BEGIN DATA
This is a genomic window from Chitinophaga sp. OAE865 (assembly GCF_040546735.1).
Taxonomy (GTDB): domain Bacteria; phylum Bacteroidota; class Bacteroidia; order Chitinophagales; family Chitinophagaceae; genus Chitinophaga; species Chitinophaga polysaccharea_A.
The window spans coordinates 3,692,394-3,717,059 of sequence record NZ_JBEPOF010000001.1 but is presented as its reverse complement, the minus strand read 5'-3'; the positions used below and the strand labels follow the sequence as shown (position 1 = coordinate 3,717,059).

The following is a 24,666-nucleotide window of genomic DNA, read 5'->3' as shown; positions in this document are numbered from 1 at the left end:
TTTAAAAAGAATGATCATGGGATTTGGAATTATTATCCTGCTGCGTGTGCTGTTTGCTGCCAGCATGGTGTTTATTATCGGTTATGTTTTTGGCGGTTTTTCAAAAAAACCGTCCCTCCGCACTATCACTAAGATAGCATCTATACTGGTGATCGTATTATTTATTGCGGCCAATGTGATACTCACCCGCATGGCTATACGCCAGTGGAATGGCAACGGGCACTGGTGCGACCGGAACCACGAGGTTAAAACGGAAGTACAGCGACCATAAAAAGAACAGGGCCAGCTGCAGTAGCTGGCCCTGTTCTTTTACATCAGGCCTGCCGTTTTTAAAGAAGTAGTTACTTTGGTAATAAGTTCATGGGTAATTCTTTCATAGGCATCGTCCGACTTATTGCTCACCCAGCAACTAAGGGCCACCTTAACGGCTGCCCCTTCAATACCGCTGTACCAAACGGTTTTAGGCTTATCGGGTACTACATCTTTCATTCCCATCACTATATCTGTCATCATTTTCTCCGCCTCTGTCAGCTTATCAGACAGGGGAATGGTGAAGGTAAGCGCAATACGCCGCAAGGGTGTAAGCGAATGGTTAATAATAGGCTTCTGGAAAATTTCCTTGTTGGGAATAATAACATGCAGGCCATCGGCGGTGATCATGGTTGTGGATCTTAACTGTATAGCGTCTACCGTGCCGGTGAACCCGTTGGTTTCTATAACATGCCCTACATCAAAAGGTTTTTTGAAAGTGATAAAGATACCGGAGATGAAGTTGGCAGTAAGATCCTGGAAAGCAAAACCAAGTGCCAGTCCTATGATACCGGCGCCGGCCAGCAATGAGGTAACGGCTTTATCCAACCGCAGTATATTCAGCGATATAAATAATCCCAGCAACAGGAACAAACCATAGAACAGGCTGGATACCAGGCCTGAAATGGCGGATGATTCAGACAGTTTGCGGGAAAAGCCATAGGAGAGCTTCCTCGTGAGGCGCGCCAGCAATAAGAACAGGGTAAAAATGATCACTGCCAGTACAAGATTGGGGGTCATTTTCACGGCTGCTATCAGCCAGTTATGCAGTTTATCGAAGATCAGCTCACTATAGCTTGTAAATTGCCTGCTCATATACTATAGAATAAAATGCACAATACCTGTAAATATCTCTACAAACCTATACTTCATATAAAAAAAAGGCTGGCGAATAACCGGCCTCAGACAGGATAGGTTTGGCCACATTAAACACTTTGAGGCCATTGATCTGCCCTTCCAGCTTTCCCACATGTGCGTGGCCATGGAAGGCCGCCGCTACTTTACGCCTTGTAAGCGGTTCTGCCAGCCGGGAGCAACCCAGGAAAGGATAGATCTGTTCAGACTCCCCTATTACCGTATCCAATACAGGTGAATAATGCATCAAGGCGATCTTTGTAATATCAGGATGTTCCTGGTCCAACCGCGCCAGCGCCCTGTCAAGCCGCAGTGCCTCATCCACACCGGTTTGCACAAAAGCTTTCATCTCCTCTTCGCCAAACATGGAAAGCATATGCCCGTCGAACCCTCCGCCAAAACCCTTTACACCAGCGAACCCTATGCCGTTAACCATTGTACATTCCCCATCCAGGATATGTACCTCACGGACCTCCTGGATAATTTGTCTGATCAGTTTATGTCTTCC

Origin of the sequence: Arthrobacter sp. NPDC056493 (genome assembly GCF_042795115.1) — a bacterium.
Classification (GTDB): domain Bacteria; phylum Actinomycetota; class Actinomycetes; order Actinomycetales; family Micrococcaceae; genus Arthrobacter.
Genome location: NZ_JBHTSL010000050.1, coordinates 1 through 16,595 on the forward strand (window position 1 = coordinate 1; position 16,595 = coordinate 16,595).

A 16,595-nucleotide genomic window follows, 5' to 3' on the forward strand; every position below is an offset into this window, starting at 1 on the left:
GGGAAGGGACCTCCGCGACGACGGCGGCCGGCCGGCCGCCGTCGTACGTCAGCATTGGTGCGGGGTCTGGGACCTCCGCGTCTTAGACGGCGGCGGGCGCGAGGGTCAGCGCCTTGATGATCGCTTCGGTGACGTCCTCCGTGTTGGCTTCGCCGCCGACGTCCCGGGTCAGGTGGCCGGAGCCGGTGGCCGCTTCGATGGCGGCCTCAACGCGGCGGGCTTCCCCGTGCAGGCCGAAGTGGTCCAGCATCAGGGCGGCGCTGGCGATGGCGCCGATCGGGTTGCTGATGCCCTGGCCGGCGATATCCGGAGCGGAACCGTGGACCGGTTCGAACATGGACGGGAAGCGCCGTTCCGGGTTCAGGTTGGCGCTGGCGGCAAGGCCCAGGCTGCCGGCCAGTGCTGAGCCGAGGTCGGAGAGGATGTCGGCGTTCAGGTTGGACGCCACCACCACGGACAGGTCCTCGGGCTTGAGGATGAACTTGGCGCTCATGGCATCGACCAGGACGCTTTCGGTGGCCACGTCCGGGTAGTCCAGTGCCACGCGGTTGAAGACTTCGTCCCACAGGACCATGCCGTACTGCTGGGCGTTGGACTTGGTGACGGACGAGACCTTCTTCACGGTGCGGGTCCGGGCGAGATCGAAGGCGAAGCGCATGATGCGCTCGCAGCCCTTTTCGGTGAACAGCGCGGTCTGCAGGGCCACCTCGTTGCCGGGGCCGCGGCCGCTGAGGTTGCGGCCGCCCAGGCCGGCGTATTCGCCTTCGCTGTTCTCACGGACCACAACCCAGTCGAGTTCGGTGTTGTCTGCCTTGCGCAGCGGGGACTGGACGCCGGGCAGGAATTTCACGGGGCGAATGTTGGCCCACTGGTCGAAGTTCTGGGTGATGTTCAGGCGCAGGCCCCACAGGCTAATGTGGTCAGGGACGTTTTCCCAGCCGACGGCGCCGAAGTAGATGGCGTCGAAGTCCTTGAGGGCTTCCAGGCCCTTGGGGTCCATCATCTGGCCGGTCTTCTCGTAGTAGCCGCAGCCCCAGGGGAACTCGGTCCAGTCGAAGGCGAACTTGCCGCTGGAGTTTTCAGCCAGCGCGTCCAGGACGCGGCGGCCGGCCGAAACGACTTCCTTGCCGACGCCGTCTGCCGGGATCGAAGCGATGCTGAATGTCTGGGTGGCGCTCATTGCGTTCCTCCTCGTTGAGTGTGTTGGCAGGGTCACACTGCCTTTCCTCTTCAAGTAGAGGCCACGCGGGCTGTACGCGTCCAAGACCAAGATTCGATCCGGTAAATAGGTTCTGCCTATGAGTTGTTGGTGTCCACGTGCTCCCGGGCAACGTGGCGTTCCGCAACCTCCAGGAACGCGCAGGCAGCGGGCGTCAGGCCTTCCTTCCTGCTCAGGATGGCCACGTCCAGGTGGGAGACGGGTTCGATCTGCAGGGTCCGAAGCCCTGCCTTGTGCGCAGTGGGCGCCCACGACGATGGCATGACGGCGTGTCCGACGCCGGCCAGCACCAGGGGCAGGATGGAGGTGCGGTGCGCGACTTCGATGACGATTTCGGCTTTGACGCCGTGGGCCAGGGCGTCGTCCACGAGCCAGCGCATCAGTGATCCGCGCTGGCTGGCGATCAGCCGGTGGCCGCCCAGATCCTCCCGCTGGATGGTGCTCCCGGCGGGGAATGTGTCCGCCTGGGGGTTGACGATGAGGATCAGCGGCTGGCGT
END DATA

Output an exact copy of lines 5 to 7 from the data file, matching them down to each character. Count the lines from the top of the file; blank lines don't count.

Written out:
TTTAAAAAGAATGATCATGGGATTTGGAATTATTATCCTGCTGCGTGTGCTGTTTGCTGCCAGCATGGTGTTTATTATCGGTTATGTTTTTGGCGGTTTTTCAAAAAAACCGTCCCTCCGCACTATCACTAAGATAGCATCTATACTGGTGATCGTATTATTTATTGCGGCCAATGTGATACTCACCCGCATGGCTATACGCCAGTGGAATGGCAACGGGCACTGGTGCGACCGGAACCACGAGGTTAAAACGGAAGTACAGCGACCATAAAAAGAACAGGGCCAGCTGCAGTAGCTGGCCCTGTTCTTTTACATCAGGCCTGCCGTTTTTAAAGAAGTAGTTACTTTGGTAATAAGTTCATGGGTAATTCTTTCATAGGCATCGTCCGACTTATTGCTCACCCAGCAACTAAGGGCCACCTTAACGGCTGCCCCTTCAATACCGCTGTACCAAACGGTTTTAGGCTTATCGGGTACTACATCTTTCATTCCCATCACTATATCTGTCATCATTTTCTCCGCCTCTGTCAGCTTATCAGACAGGGGAATGGTGAAGGTAAGCGCAATACGCCGCAAGGGTGTAAGCGAATGGTTAATAATAGGCTTCTGGAAAATTTCCTTGTTGGGAATAATAACATGCAGGCCATCGGCGGTGATCATGGTTGTGGATCTTAACTGTATAGCGTCTACCGTGCCGGTGAACCCGTTGGTTTCTATAACATGCCCTACATCAAAAGGTTTTTTGAAAGTGATAAAGATACCGGAGATGAAGTTGGCAGTAAGATCCTGGAAAGCAAAACCAAGTGCCAGTCCTATGATACCGGCGCCGGCCAGCAATGAGGTAACGGCTTTATCCAACCGCAGTATATTCAGCGATATAAATAATCCCAGCAACAGGAACAAACCATAGAACAGGCTGGATACCAGGCCTGAAATGGCGGATGATTCAGACAGTTTGCGGGAAAAGCCATAGGAGAGCTTCCTCGTGAGGCGCGCCAGCAATAAGAACAGGGTAAAAATGATCACTGCCAGTACAAGATTGGGGGTCATTTTCACGGCTGCTATCAGCCAGTTATGCAGTTTATCGAAGATCAGCTCACTATAGCTTGTAAATTGCCTGCTCATATACTATAGAATAAAATGCACAATACCTGTAAATATCTCTACAAACCTATACTTCATATAAAAAAAAGGCTGGCGAATAACCGGCCTCAGACAGGATAGGTTTGGCCACATTAAACACTTTGAGGCCATTGATCTGCCCTTCCAGCTTTCCCACATGTGCGTGGCCATGGAAGGCCGCCGCTACTTTACGCCTTGTAAGCGGTTCTGCCAGCCGGGAGCAACCCAGGAAAGGATAGATCTGTTCAGACTCCCCTATTACCGTATCCAATACAGGTGAATAATGCATCAAGGCGATCTTTGTAATATCAGGATGTTCCTGGTCCAACCGCGCCAGCGCCCTGTCAAGCCGCAGTGCCTCATCCACACCGGTTTGCACAAAAGCTTTCATCTCCTCTTCGCCAAACATGGAAAGCATATGCCCGTCGAACCCTCCGCCAAAACCCTTTACACCAGCGAACCCTATGCCGTTAACCATTGTACATTCCCCATCCAGGATATGTACCTCACGGACCTCCTGGATAATTTGTCTGATCAGTTTATGTCTTCC

Origin of the sequence: Arthrobacter sp. NPDC056493 (genome assembly GCF_042795115.1) — a bacterium.
Classification (GTDB): domain Bacteria; phylum Actinomycetota; class Actinomycetes; order Actinomycetales; family Micrococcaceae; genus Arthrobacter.